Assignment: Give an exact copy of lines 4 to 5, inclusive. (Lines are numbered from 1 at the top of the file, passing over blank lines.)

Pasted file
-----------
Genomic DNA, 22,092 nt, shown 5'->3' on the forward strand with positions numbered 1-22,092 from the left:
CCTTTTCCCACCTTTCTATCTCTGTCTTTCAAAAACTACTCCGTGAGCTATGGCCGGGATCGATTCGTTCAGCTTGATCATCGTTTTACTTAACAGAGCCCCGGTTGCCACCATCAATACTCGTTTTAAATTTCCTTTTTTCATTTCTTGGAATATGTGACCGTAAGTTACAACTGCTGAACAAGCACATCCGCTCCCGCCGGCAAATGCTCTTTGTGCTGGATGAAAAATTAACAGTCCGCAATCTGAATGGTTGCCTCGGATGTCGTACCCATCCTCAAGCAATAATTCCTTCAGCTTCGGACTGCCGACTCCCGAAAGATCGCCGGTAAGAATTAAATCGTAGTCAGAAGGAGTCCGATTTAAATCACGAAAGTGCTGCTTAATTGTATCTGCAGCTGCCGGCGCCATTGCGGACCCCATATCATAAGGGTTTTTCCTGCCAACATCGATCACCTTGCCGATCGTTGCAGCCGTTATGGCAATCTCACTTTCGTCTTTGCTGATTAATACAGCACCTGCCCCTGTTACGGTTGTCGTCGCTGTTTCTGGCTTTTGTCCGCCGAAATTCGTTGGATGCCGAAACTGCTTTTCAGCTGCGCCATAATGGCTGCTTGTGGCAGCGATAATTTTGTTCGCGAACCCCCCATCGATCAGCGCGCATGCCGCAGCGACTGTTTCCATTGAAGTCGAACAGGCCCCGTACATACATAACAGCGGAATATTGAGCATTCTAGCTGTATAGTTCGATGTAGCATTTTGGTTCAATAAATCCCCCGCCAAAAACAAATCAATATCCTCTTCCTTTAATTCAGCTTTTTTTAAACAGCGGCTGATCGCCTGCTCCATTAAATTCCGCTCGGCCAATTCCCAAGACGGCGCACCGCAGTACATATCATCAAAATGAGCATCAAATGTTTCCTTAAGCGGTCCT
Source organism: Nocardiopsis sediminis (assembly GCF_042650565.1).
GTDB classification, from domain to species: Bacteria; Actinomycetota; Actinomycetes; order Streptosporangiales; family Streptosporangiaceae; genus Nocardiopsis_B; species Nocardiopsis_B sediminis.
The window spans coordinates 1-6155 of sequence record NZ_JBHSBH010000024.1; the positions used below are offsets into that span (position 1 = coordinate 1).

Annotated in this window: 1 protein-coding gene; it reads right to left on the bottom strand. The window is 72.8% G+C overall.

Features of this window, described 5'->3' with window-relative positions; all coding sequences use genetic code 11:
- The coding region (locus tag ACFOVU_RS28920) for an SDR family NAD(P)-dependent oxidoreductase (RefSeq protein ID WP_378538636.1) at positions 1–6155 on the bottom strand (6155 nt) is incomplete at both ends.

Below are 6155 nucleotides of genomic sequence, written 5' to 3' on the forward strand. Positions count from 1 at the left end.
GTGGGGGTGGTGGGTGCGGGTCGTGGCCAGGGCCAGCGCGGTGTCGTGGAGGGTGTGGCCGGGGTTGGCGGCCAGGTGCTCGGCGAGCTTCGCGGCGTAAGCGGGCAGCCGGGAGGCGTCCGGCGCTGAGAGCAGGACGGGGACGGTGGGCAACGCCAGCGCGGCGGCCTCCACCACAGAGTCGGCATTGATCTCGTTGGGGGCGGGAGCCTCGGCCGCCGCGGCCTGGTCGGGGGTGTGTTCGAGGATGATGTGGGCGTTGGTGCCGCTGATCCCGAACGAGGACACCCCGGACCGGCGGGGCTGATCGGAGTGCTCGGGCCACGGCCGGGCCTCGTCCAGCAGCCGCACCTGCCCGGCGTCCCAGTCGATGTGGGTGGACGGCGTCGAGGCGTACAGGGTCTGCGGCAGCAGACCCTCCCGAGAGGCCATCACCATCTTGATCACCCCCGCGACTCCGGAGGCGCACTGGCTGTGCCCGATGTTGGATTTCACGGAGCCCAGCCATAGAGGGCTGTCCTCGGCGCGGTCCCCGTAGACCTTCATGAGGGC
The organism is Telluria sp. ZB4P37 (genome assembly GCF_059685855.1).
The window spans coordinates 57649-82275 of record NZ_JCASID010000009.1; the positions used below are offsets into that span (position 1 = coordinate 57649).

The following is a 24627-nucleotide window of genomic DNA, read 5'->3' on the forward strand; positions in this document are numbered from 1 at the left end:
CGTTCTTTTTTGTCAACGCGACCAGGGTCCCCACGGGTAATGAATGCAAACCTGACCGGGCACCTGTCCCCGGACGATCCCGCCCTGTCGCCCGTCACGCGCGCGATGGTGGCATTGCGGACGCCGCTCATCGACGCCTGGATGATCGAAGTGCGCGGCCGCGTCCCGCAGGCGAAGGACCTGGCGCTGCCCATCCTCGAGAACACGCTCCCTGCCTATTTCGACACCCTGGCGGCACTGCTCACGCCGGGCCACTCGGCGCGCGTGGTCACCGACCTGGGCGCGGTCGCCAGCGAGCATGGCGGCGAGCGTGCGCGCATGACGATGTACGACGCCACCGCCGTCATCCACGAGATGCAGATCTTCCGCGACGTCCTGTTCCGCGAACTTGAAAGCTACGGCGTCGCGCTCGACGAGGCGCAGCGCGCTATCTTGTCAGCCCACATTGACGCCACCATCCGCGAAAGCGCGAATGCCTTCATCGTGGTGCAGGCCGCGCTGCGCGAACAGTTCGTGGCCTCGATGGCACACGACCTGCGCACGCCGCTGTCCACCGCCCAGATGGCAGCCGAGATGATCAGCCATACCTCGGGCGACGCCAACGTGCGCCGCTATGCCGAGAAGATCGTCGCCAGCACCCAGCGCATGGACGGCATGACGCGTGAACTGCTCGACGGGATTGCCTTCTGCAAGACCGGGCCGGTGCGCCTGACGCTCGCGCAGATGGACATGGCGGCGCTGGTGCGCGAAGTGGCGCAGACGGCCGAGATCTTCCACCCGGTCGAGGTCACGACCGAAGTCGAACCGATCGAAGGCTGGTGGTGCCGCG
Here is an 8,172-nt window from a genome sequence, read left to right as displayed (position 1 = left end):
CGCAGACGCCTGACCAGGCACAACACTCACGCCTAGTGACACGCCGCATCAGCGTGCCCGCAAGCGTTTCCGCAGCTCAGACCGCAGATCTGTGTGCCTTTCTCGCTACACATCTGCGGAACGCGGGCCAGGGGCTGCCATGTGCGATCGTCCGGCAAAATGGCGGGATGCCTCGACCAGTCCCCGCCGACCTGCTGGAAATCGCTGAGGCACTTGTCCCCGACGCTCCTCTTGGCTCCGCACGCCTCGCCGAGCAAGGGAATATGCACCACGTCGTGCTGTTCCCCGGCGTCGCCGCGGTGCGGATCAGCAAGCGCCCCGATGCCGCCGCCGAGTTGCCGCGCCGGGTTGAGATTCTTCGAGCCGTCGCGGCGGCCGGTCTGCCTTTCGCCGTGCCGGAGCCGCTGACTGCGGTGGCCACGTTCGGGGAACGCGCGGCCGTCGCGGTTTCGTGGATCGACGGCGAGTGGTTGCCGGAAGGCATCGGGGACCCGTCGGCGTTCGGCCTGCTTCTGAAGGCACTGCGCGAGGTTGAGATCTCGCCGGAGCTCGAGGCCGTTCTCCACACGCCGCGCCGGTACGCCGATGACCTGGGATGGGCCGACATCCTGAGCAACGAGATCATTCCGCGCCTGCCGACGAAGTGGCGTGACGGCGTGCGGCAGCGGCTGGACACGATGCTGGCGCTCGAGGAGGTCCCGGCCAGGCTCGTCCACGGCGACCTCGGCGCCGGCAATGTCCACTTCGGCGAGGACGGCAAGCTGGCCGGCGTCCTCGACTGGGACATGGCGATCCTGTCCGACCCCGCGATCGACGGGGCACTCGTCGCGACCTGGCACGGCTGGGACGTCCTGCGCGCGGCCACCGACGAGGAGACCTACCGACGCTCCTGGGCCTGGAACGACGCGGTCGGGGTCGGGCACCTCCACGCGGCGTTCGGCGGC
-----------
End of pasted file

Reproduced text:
GTDB classification, from domain to species: Bacteria; Actinomycetota; Actinomycetes; order Streptosporangiales; family Streptosporangiaceae; genus Nocardiopsis_B; species Nocardiopsis_B sediminis.
The window spans coordinates 1-6155 of sequence record NZ_JBHSBH010000024.1; the positions used below are offsets into that span (position 1 = coordinate 1).